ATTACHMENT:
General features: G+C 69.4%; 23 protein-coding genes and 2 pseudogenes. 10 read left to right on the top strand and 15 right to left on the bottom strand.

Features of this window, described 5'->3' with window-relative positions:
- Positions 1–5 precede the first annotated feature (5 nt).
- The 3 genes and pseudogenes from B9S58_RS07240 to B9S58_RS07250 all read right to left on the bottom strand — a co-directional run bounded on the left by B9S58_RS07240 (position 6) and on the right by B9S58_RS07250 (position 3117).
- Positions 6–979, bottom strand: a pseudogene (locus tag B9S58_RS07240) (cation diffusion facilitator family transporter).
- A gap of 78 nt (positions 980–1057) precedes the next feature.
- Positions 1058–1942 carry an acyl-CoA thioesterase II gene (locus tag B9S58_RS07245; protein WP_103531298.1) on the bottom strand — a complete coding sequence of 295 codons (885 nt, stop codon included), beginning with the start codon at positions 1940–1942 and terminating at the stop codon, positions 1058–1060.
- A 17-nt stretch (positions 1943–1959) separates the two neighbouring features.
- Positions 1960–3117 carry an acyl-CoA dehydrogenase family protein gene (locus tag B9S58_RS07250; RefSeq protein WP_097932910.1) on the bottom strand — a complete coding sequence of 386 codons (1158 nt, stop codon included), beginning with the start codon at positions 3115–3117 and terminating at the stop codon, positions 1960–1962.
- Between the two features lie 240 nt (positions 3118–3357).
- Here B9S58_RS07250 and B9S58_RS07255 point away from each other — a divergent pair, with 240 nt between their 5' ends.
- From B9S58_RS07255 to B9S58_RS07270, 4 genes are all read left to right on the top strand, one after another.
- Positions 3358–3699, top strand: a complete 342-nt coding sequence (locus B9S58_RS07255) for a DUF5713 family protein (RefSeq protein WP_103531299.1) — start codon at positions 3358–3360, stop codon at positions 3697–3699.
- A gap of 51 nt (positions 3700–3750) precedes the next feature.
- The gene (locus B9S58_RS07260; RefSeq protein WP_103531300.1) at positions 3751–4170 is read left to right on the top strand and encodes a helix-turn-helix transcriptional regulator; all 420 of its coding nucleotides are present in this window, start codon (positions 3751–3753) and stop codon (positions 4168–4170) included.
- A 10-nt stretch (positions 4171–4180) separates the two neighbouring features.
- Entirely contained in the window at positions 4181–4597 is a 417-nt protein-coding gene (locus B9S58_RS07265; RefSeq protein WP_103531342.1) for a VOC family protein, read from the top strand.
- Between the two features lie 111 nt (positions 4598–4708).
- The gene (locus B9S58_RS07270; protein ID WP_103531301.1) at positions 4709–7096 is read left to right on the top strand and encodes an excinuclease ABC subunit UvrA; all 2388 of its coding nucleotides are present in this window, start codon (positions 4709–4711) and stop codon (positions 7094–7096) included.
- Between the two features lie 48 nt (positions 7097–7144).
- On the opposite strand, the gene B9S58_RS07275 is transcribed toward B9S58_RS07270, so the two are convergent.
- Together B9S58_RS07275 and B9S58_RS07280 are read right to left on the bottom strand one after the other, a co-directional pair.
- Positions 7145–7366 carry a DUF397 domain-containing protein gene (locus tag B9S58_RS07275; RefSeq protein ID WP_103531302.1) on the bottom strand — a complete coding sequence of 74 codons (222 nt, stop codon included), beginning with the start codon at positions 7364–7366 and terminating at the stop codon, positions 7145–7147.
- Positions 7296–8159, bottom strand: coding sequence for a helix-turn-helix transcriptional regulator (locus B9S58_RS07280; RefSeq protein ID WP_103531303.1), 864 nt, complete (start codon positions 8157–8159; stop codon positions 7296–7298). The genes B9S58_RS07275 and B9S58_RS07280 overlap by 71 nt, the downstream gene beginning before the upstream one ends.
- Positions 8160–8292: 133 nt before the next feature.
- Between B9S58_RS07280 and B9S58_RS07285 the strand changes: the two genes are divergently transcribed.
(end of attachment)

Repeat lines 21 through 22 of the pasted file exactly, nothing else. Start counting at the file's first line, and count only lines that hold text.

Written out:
- On the opposite strand, the gene B9S58_RS07275 is transcribed toward B9S58_RS07270, so the two are convergent.
- Together B9S58_RS07275 and B9S58_RS07280 are read right to left on the bottom strand one after the other, a co-directional pair.